The official student newspaper of University of Wisconsin-Eau Claire since 1923.

The Spectator

The official student newspaper of University of Wisconsin-Eau Claire since 1923.

The Spectator

The official student newspaper of University of Wisconsin-Eau Claire since 1923.

The Spectator

Pop Itself: Meta comedy: a new wave of humor today

David Taintor

I was sitting in the halls of Hibbard witnessing a scene between two large men. Of one, there was anguish in the face and a devitalized posture with his eyes set downward. His rugged voice was marked with lament, so I began to overhear – the bananas he had bought were deflating and going squishy.

The banana-owner was suppressing a waver, seemingly on the verge of tears: “my bananas . my bananas .”

I realized there was something tragic happening, even for the non-connoisseur of bananas. The process that spoiling fruit undergoes is natural and irreversible.

It was far too late for a banana hanger, or one of those oxygen-leeching plastic bags. There was nothing anybody, even technology, could do. Without the knowledge of how to make banana bread, he would be forced to throw those disgusting old things to the dumpster. This would compromise his potassium intake and ability to give that delicious boost to his corn flakes for a few days. It seemed like a bizzaro soap opera.

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OK, decomposing bananas are only kind of funny, but the dude provided good enough parameters for the imagination. There is a growing hunger for meta comedy, but it does take a little imagination, so think hard for just a few minutes.

Meta comedy is comedy that references or comments upon comedy itself. Todd Barry, who has appeared in cult favorites Flight of the Conchords, as well as Home Movies and Dr. Katz, is a clear example.

His stand-ups include fairly plain jokes, but the real humor is in the explanation that he offers for the mechanics of the joke and why it’s supposedly funny or not. Oftentimes, he digresses further, explaining his own reaction to the crowd response, and then referencing the meta-ness itself. Whoa! Meta-meta!

In all other cases, meta comedy isn’t so straight-forward, and its success depends on its interpretation.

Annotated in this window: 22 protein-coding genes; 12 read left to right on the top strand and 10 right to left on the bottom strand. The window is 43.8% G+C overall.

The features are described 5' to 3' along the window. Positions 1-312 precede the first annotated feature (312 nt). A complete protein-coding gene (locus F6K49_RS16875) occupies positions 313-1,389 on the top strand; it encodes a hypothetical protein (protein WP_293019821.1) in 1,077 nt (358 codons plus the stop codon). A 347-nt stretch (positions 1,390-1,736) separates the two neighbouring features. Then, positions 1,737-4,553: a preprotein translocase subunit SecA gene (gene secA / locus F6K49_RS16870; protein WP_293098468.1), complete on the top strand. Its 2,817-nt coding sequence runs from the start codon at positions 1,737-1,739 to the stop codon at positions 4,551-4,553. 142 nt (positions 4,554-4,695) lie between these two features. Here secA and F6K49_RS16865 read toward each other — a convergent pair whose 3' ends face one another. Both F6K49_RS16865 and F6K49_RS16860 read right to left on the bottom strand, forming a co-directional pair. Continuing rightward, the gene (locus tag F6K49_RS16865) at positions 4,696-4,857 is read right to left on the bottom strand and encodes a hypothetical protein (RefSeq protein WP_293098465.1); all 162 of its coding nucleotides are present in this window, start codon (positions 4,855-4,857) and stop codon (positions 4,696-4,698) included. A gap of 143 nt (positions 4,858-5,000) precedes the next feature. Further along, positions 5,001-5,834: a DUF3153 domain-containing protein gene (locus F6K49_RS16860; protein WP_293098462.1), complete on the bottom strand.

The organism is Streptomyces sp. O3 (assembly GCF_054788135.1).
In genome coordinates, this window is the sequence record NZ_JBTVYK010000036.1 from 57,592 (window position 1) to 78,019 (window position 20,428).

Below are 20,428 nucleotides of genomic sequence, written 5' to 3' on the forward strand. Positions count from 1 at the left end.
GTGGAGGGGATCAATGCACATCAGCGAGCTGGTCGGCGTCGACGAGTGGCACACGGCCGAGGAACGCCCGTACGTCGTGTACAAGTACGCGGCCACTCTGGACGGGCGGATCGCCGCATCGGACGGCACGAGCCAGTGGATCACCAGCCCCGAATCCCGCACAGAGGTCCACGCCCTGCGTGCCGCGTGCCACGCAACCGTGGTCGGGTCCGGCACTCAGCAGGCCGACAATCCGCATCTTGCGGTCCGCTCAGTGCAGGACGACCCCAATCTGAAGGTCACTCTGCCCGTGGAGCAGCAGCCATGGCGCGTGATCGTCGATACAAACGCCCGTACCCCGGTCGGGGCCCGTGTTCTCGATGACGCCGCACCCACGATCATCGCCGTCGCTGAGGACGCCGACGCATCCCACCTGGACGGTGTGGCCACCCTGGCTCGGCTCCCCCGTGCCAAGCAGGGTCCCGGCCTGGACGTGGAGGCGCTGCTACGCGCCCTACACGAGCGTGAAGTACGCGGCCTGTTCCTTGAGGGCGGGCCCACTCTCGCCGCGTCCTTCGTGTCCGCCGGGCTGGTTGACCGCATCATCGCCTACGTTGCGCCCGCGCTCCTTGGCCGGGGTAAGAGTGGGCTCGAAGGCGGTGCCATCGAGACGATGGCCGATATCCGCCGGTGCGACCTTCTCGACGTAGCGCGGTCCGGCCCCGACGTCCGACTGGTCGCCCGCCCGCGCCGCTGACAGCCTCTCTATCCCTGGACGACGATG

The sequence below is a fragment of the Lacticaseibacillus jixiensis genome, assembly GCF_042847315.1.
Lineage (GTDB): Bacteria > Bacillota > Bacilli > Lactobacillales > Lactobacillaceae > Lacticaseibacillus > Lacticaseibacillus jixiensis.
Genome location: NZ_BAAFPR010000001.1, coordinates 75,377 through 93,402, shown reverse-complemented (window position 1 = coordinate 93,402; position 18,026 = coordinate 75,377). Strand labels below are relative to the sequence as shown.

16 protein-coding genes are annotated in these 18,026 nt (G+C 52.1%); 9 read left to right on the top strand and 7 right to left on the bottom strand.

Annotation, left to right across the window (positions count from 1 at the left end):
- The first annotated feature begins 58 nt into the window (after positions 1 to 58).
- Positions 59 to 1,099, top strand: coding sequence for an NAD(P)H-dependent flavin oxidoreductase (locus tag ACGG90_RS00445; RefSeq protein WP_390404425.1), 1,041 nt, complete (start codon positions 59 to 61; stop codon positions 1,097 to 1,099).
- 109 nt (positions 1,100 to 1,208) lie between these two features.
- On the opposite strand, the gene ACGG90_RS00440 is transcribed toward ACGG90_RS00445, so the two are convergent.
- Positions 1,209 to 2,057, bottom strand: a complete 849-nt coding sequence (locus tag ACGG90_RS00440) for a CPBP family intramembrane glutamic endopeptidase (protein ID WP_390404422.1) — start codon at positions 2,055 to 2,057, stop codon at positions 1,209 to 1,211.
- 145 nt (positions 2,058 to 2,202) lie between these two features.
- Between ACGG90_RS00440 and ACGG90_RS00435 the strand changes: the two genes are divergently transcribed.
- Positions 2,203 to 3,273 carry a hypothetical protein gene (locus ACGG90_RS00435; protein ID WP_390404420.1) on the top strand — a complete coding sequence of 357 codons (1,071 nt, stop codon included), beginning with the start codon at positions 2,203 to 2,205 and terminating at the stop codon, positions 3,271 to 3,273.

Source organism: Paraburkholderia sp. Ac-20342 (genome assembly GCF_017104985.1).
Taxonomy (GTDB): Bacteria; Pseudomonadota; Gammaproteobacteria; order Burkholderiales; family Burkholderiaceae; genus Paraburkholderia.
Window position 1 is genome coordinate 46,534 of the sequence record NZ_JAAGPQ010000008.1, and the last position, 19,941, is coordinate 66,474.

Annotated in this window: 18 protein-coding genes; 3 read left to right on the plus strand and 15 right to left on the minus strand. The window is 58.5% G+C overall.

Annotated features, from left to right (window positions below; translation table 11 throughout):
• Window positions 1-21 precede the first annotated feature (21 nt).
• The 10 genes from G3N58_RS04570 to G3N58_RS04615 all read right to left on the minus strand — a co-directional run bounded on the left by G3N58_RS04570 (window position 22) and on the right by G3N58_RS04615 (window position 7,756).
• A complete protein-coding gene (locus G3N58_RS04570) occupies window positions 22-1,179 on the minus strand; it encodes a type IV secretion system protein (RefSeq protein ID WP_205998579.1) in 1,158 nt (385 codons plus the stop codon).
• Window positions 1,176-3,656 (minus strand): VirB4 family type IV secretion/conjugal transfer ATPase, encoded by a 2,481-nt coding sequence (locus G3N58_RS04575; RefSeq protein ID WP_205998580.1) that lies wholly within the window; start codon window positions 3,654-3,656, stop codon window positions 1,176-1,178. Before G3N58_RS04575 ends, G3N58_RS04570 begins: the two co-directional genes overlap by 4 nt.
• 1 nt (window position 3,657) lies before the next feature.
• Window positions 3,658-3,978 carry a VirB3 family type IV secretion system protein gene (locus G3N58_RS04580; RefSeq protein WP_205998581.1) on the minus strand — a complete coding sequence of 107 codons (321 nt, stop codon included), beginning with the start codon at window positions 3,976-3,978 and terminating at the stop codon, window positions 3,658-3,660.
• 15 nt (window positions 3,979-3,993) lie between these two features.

It’s not exactly the most familiar mechanic of humor. To me, Zach Galifianakis (Gal-if-ee-uh-nah-kiss), along with like-minded comedians, e.g., his cohort Brian Posehn (Pah-sh-spy-ss), are meta comedians. Galifianakis is the Dylan Thomas of comedy, but don’t think of that as a value judgment. Just think about how these guys might have created themselves. What do they look like in your head?

While some people actually find Galifianakis’ jokes or his rudeness to be funny, I like him particularly because he’s not funny.

For me, the humor lies directly in the character he plays: the pathetic, drunken hack that doesn’t care about his fans or his career and has a fantastic beard most of the time.

The significance is the commentary made upon failed comics and people like Dane Cook, who just aren’t funny period.

For if I want to hear boisterous observational stories from and about an egomaniacal, straight, white male in the United States, I can get them simply by following the beer trail on a Friday night. The only difference is that I’m the only one laughing at the guy, not with him.

On second thought, Dane Cook is funny in one way. In order to understand this, you need to use your imagination – the man himself and the network of people who love him are a situational comedy by themselves. Hold on, that’s “Employee of the Month.”

Music Review
The blog-o-meter (from January):

– Freeze-Frame High-Five (Great) –
Animal Collective Merriweather
Post Pavilion
A sought-after combo rare today: everlasting + access. Making your way through all the blogotry, find 2009’s first real offering is a gleeful dance to existentialism. (Contrary to Rolling Stone: this has absolutely nothing to do with the Grateful Dead.)

– January 2nd (OK) –
Bon Iver Blood Bank
The EP is a forgiving format. It allows an artist to stretch sans large financial risk + time investment. Only the title track will feel familiar to Bon Iver fans. “Woods” = auto-tune-Iver.

– Secretively Caffeine-Free Cola (Let down) –
Antony and the Johnsons, The Crying Light
Antony Hegarty is controversial for the sole reason he’s a transgender singer who sounds like a black woman. which is a shame, because in reality he’s an astonishing, powerful presence among the many performances he’s done.
It’s also a shame The Crying Light lacks the instrumental musicality that 2005’s fuller I Am a Bird Now included. However, don’t go thinking there’s any less “Candy Darling on Her Deathbed” to this.

Waldbillig is a senior English major, with a creative writing emphasis, and guest columnist for The Spectator. Pop Itself appears in the Showcase section every Monday.

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